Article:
Pete Cosey has kept a low profile for most of his four-decade career. In fact, in the past ten years it seemed as though the guitarist had vanished completely. “I just go and woodshed,” the former Miles Davis sideman told me in 1997. “I disappear from the scene and come back with different stuff.” Recently he’s come back with several new projects: he’s a member of the Electric Mudcats, a Muddy Waters-inspired act organized by Public Enemy’s Chuck D; he’s the featured soloist on a disc that reinterprets Stravinsky’s Le sacre du printemps; and he’s formed the Children of Agartha, a band with Davis alums Gary Bartz and John Stubblefield that pays homage to the hard-charging, nonlinear music that Cosey made with the trumpeter in the mid-70s. And recently he got an unexpected dose of mainstream exposure: he appeared as a plaintiff on The People’s Court.

Last June, Children of Agartha made their debut at the Village Underground in New York. At the end of the night the club’s talent buyer, Steve Weitzman, didn’t have enough cash on hand to meet the band’s guarantee; Cosey agreed to let him pay the balance of $1350 by August 15. When the date came and went without payment, Cosey filed a suit in New York small-claims court. But before the November court date rolled around he was contacted by representatives of the TV program. Both he and Weitzman agreed to appear; the episode was taped late last fall and ran early this year. Cosey presented the facts, the original contract, and Weitzman’s promissory note. After some backpedaling from the promoter, the judge ruled in the guitarist’s favor.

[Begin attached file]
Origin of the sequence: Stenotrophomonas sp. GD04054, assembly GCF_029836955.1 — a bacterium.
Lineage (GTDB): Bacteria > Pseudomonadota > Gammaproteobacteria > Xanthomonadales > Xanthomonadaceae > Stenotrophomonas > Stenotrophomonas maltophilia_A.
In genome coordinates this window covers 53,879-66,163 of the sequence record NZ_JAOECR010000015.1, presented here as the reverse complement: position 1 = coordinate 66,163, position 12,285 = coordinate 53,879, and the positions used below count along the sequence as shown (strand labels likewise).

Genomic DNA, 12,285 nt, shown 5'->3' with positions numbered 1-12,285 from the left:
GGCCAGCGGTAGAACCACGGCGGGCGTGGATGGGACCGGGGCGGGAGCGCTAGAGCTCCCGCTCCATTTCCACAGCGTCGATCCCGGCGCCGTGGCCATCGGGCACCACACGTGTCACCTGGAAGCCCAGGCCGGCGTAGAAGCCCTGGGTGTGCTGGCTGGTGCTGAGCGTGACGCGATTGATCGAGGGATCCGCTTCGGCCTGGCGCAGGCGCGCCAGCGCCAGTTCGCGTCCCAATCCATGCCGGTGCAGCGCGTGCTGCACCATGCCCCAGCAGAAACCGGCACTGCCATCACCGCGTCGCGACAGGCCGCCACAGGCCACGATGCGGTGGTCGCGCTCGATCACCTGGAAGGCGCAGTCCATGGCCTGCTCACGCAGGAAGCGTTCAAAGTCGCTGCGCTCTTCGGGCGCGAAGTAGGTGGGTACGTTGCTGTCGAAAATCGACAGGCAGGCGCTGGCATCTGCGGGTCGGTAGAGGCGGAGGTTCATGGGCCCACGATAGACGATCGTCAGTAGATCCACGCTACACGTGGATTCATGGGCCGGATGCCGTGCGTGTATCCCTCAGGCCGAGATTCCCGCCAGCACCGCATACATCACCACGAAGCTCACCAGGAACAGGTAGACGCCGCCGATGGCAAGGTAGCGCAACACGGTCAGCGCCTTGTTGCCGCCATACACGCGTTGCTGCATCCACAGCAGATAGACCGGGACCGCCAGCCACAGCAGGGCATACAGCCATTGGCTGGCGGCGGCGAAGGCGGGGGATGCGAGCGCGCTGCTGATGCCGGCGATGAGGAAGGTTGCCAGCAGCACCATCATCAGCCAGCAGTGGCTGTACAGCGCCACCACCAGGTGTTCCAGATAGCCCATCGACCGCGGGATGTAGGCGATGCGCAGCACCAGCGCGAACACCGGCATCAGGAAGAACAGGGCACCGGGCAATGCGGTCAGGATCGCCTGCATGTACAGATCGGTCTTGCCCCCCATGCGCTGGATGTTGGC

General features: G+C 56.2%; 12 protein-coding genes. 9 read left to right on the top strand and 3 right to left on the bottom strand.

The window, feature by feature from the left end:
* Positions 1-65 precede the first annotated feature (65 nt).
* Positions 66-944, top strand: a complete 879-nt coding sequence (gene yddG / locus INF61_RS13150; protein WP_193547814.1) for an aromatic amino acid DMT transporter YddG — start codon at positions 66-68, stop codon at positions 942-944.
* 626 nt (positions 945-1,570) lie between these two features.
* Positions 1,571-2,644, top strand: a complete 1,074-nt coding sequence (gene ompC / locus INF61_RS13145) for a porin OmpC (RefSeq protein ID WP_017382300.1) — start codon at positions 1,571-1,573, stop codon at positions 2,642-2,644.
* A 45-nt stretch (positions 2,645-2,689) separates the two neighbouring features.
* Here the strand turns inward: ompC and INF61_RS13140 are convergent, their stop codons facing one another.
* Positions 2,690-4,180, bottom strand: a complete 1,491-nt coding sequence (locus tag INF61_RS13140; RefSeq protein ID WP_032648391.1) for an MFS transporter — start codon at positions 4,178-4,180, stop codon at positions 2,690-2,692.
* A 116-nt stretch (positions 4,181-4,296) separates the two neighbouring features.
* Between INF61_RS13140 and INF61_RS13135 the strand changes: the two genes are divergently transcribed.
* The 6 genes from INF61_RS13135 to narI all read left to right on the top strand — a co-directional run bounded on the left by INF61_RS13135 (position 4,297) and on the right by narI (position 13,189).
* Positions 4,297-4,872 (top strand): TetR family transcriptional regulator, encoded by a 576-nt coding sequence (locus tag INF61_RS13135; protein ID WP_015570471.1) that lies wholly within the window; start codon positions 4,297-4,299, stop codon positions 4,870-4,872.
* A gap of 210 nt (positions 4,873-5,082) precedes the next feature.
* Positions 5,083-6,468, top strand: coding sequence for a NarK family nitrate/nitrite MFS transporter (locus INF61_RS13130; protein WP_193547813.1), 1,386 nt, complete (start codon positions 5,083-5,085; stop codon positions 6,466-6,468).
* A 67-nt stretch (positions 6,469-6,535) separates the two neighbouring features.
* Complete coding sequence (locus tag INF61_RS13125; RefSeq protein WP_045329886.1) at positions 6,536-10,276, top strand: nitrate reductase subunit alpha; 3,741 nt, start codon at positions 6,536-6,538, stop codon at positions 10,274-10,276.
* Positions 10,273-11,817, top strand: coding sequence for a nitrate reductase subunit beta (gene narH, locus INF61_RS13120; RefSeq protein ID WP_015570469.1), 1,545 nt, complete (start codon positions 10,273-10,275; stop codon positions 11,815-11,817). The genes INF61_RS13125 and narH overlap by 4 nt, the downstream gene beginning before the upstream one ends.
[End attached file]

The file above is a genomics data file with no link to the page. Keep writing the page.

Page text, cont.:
As Cosey nears 70 quite a few judgments have gone his way. He made significant contributions to some of the most critically maligned records of the late 60s and early 70s; contemporary critics and musicians have reevaluated those albums and Cosey’s performances. “It’s not so much people catching up to what I’m doing as it’s a matter of rediscovery, or, for some of them, discovery,” he says. “My music is light-years from that right now. I’m interested in bridges, not barriers. A lot of the young people aren’t familiar with many of our great jazz artists nor our great blues artists, so if we can introduce them through our music that’ll be beneficial for everyone.”

In 1968 Cosey laid down his trademark swirl of dense wahwah filigree on Electric Mud, Muddy Waters’s notorious psychedelic blues record. In its day the record invoked the wrath of blues purists, but today many artists have a different view. In Can’t Be Satisfied, Robert Gordon’s recent Waters biography, Chuck D says, “To me it’s a brilliant record. It took me a while to warm up to traditional blues. A whole new world. But the automatic thing that struck me right away was the Electric Mud thing.”

The album meant so much to the rapper that in 2001 he reconvened the surviving musicians from the Mud sessions–Cosey, saxophonist Gene Barge, guitarist Phil Upchurch, bassist Louis Satterfield, and drummer Morris Jennings–added DJ Johnny Juice, and dubbed them the Electric Mudcats. They’re featured prominently in Godfathers and Sons, a film by Marc Levin that will air this fall as part of Martin Scorsese’s seven-part PBS documentary series “The Blues.” (Hip-hop stars like Chuck D, Common, and Ahmir “?uestlove” Thompson of the Roots perform with them in the film.) An underrehearsed version of the Electric Mudcats performed on the opening night of the recent Chicago Blues Festival, and only Cosey’s searing, texturally rich solo on an intense reinterpretation of “Mannish Boy” saved the set from being a run-of-the-mill blues blowing session.